Alright, let’s get to the writing part.

My 2 Favorite Posts This Week

I want to do something different this week, and for a few weeks. Instead of simply recapping all that I wrote, I’m going to choose my favorite 2 or 3 posts each week and provide some of the inspiration, thinking, and reflecting that went into the post. Ready? Good. Here we go.

Here are the two I’m choosing this week.

  1. Reminiscence
  2. Tanka #2

Reminiscence

The reminiscence poem was created as a multi-reflection on my marriage, my childhood, and having two beautiful boys. All three reflections combined in unique ways to create a poem about pain and joy, and recollections about simpler times.

One of the things I love the most about writing poetry, outside of the sheer exuberance I get when an idea flows through me, is looking back, reflecting, and putting on paper some joyous, and yes, sometimes painful life events.

Tanka #2

Tanka #2 was created as a reflection on my meditation practice, and the chasing we sometimes do as humans, trying to get to the next thing, and then the next. Reflecting on meditation and then the concept of chasing after things is a paradox, just like all of life.

The last two lines are a reflection upon creating the future from the present moment, with the knowing that already living inside of me, all of us, are the past, present, and future. As, they are one.

Alright, that’s my reflection on the reflections that inspired the two poems above. That was fun. Let’s now turn to one of my other favorite topics, music.

Photo by John Matychuk on Unsplash

Music

I’ve posted about my love for music before, though it’s been a while. I grew up in a household where music was always present. Whether that was through the TV and MTV, my dad playing his guitar, or sisters, mom, or myself playing the radio, cassettes, or an 8-track.

Yes, I did just reference the radio, cassette tapes, and 8-tracks in the same sentence. I did grow up in the late 70’s and 80’s though.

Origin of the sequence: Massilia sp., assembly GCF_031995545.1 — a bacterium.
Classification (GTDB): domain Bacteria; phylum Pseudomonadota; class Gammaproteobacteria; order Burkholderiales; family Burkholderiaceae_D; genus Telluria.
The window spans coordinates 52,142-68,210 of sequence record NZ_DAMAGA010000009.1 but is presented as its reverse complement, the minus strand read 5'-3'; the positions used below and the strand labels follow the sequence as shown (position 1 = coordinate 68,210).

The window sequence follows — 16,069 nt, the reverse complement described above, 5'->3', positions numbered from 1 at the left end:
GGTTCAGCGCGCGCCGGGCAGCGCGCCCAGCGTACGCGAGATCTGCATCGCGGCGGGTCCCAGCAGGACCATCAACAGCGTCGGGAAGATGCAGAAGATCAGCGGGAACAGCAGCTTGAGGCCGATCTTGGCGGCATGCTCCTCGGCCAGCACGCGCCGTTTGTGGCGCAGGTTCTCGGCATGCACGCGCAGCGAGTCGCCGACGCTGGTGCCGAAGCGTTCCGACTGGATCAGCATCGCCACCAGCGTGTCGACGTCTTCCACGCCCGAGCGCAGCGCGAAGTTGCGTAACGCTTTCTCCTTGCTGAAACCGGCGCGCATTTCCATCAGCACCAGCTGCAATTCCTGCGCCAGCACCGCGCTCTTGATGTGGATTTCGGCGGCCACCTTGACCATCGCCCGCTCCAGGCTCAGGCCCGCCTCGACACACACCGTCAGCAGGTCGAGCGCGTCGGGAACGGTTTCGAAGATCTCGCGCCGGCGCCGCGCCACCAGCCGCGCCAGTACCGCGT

In this entry on music, I want to do two things. Show you the guitar I bought today, and embed a youtube of one of my favorite songs.

Alright, first, here is a pic of the guitar I bought today. As I mentioned, my dad played the guitar. Though I tinkered with the guitar as a child, youth, and young adult, it’s been years, and I am excited to take some lessons and begin to play.

Corvallis, Oregon 2021

Pretty, yes? Yes, I think so too.

Alright, now here is one of my favorite songs. I am present to it, because my oldest son played it on the guitars we looked at on Saturday. Was so beautiful.

Here you go.

YouTube

I just adore this song. Always have, and always will.

Alright, friends, that’s all for this week.

Remember, to keep breathing and take time for yourself. It’s important.

Have a great week.

#poetry, #beatles, #blackbird, #blog, #bloggersdiary, #blogging, #diary, #introspection, #intuition, #music, #poem, #reflection, #tanka, #writing

Focus

Tim Hüfner @ Unsplash

Though we may
Have been told this
Long ago
It’s

Likely we’ve forgotten,
And say it’s
Not so

Inner-child, what
do you mean?

I’ve been taught
To look outside
For all that’s serene

To chase after this,
And that, in hope of
Finding happiness at last

Yet, I continue to fall flat

Frustration building,
When that next thing
Doesn’t bring me closer,

Rather, only more heartache
And, yes, that’s what’s at stake

Yet, there is another way
Filled with love and joy
And all the protection
One’s heart could possibly employ

Where does it start?

Well, just as we were
Told oh so long ago,

The answers

Are already inside you
My friend, a shift in
Perspective is all that’s
Needed

A shift from focusing
On the external, to
A focus on
The

Internal, which is, and,
Always will be
Eternal

In response to WDYS#61 from Keep it Alive, by Sadje.

#poetry, #contemplation, #focus, #introspection, #life, #love, #poem, #poems, #wdys61

Silence

Photo by Evgeni Tcherkasski on Unsplash

An
Empty space
Full of grace, and

Solitude

Created
For the multitudes

Of humanity

We each share
In this blessing
Which awaits

A discovery

Upon the recovery
Of our true

Nature

Which is
Quite compelling,
And, yes, often telling

A thing forgotten,
Yet not begotten, no

Rather, a reservoir
Full of light, and
Always delight

So, friend

When it’s time
Look inside
And you will find

A space
Already created
Awaiting your return

So take the turn, and
Reclaim the truth
Of your birth

Silence

Empty while full
Ever so subtle, and
Also quite grand

A paradox, yes
Quiet and also
Powerful
, and

Oh so very flowerful

#contemplation, #introspection, #life, #love, #poem, #poems, #slience

From Within and Without – A Friday Poem

Photo by Delaney Van on Unsplash

Within

we go and there is light

yet without we face

in troubled delight

that light

waxes and wanes

as we begin to believe

without

is what is right

though there is a knowing

deep inside

that the light within

is even more right

no waxing, no waning

constant

and ever-friendly

so

before you go

to sleep this night

remember

that the light within

is ever bright

and

is a part of your birthright.